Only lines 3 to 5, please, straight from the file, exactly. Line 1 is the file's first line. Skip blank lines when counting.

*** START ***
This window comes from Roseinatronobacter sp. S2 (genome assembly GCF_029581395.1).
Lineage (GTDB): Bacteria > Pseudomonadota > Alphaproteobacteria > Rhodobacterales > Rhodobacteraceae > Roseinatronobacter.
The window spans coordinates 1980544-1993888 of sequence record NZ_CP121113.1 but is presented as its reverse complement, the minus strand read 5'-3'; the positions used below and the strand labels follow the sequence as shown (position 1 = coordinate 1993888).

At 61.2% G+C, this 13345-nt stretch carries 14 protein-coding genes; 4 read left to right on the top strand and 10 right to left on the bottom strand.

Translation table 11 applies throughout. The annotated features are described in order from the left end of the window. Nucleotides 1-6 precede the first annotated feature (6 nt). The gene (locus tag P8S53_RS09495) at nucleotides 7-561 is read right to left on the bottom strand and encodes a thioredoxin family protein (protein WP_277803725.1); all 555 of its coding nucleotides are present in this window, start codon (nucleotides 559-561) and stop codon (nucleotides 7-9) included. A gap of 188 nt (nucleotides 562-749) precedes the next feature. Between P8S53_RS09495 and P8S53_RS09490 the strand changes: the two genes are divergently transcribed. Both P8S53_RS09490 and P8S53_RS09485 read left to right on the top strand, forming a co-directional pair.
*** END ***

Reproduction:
The window spans coordinates 1980544-1993888 of sequence record NZ_CP121113.1 but is presented as its reverse complement, the minus strand read 5'-3'; the positions used below and the strand labels follow the sequence as shown (position 1 = coordinate 1993888).

At 61.2% G+C, this 13345-nt stretch carries 14 protein-coding genes; 4 read left to right on the top strand and 10 right to left on the bottom strand.

Translation table 11 applies throughout. The annotated features are described in order from the left end of the window. Nucleotides 1-6 precede the first annotated feature (6 nt). The gene (locus tag P8S53_RS09495) at nucleotides 7-561 is read right to left on the bottom strand and encodes a thioredoxin family protein (protein WP_277803725.1); all 555 of its coding nucleotides are present in this window, start codon (nucleotides 559-561) and stop codon (nucleotides 7-9) included. A gap of 188 nt (nucleotides 562-749) precedes the next feature. Between P8S53_RS09495 and P8S53_RS09490 the strand changes: the two genes are divergently transcribed. Both P8S53_RS09490 and P8S53_RS09485 read left to right on the top strand, forming a co-directional pair.